Gallup maintains that physical health, financial stress, and community factors impact the involvement of employees. Gallup argues that organizations can help employees become resilient and thrive under adverse conditions.
One of the surprising aspects of the pandemic is that in the United States, employee engagement increased to 34%. The increase is exciting, but this is still less than one-third of the workforce. The percentage of workers who are actively disengaged hovers around 20%. An actively disengaged employee complains, gossips, and is rude to coworkers and clients.
My experience has been to help find that employee a different job with a better fit; those employees do not seem to change. This still leaves about half of the workforce not actively disengaged but not engaged either. You need specific strategies to engage the nonengaged employees without neglecting your already engaged employees. The best engagement strategies focus on resources, connections, recognition, and growth.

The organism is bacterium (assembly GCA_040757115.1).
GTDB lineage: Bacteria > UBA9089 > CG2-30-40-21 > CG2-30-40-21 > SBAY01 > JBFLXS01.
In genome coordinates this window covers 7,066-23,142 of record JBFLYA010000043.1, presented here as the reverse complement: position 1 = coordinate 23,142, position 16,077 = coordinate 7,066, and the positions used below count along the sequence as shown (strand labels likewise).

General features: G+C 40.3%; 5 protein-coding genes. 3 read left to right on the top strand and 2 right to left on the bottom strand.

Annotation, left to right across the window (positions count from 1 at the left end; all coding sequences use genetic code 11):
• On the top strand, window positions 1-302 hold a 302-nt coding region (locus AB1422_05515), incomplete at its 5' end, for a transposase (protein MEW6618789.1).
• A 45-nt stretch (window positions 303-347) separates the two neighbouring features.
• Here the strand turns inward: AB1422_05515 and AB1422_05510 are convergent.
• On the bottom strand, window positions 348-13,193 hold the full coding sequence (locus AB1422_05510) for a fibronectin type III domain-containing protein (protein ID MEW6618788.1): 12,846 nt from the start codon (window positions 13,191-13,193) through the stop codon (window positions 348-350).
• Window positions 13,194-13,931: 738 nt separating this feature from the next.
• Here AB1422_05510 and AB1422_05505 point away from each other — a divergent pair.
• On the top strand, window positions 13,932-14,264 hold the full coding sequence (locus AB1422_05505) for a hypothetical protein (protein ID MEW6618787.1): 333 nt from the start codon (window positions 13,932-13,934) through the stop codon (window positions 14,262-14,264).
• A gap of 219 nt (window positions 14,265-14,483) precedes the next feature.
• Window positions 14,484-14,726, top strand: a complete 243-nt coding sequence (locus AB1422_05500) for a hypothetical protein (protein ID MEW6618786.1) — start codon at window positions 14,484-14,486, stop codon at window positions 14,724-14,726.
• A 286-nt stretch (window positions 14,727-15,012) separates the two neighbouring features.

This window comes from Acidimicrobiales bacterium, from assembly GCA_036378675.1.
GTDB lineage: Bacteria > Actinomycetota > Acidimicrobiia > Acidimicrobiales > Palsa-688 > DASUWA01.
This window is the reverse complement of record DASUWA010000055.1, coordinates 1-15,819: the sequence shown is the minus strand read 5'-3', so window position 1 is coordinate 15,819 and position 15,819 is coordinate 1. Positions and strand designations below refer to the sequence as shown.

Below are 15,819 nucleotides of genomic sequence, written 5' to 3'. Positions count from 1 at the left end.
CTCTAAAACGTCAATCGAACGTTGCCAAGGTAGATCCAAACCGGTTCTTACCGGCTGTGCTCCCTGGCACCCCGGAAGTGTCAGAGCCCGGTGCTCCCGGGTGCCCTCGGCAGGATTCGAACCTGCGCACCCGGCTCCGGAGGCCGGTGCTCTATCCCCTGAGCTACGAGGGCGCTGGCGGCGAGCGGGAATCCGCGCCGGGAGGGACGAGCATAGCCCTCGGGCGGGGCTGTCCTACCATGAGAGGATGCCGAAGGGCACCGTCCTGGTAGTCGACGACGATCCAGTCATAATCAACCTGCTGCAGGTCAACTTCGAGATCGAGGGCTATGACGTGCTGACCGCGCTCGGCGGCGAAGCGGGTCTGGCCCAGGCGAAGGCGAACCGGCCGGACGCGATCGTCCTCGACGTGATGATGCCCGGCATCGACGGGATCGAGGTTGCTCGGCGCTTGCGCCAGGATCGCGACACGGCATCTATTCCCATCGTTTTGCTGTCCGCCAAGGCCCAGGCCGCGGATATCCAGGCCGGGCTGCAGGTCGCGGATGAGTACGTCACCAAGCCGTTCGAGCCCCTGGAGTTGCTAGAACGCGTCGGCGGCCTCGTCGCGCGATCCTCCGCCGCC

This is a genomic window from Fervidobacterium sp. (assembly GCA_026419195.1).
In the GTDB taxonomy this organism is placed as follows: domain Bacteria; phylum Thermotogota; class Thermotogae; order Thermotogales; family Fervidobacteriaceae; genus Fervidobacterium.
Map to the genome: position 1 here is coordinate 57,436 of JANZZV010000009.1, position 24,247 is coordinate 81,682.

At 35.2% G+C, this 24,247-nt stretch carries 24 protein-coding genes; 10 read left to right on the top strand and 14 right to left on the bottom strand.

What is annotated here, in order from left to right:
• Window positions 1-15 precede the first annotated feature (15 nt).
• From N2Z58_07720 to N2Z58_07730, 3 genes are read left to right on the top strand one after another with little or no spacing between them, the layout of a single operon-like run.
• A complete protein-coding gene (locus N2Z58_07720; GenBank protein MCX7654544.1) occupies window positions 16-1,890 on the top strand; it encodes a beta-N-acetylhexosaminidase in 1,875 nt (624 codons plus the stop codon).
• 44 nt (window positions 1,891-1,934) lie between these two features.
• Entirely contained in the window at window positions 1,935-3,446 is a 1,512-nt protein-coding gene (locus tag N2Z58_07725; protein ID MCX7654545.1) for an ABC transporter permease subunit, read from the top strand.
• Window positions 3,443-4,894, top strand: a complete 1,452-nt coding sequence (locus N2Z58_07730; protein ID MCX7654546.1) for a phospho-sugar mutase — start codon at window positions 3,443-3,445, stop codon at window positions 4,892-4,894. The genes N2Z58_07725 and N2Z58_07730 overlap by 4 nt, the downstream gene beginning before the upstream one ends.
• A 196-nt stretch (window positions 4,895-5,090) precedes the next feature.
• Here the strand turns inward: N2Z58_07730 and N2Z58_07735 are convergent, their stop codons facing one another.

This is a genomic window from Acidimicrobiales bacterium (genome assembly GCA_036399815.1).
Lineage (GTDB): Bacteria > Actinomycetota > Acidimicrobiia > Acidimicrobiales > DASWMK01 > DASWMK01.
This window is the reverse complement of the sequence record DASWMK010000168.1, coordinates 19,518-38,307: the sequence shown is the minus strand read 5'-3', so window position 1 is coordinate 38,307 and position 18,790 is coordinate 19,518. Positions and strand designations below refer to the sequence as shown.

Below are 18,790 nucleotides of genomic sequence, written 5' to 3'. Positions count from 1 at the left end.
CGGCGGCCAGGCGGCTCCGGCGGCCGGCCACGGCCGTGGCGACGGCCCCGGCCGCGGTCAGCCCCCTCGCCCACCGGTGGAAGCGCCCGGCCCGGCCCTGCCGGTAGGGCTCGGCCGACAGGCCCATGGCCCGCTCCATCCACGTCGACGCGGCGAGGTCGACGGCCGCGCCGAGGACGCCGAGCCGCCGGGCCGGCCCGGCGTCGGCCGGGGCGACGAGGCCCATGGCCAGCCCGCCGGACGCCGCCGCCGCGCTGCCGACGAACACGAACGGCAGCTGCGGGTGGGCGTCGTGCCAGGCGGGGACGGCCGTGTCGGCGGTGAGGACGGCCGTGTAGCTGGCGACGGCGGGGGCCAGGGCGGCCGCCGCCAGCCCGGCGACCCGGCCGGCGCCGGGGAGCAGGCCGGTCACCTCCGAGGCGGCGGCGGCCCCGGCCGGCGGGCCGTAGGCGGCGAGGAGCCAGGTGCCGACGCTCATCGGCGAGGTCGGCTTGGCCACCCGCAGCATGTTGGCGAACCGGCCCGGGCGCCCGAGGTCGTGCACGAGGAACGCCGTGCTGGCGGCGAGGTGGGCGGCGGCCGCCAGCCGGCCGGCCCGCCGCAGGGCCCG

Taking a data-centric approach is the best way to enhance workplace engagement. There are multiple reliable ways to measure employee engagement within a nonprofit organization. The data will show you where you stand and let you pick the most effective strategies to enhance engagement.
Share the real-time data about workplace engagement with your employee to spark a conversation across the entire organization. Be proactive, and solicit employee input and feedback. Make your employee feel heard by acting on their feedback and providing the resources they need to thrive. Empower your managers to involve employees in daily operations, relationship building, and program planning.
Part of empowering employees is also about valuing all employees. Pay attention to the microaggressions that can destroy relationships; ensure that work practices do not have unintentional consequences (dress codes, hairstyles).